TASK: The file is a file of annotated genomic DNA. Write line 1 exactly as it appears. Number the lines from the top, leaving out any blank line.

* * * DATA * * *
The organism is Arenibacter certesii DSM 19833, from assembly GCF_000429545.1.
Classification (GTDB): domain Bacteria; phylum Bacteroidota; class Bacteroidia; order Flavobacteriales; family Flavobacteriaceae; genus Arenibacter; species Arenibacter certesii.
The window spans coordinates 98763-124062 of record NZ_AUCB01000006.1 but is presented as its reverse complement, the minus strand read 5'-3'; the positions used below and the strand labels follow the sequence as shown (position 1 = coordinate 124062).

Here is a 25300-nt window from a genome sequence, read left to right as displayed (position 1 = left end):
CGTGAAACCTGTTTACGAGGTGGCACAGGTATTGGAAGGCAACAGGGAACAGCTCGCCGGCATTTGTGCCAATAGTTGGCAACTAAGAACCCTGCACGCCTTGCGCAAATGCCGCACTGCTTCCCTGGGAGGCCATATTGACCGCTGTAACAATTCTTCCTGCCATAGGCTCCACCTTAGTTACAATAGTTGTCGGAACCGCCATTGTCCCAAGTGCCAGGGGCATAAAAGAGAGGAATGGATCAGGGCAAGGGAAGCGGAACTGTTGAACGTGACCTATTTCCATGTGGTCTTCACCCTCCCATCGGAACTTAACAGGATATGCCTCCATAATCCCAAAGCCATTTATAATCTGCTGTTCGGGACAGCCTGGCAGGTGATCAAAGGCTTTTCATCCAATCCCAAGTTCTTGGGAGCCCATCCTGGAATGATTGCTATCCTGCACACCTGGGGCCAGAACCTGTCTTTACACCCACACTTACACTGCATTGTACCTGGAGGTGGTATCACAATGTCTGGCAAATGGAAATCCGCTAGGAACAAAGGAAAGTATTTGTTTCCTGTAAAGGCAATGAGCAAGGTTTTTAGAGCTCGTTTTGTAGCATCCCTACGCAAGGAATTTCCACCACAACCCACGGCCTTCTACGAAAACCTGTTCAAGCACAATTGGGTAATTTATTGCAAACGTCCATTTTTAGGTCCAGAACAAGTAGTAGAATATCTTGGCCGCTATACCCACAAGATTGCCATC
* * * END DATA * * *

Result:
The organism is Arenibacter certesii DSM 19833, from assembly GCF_000429545.1.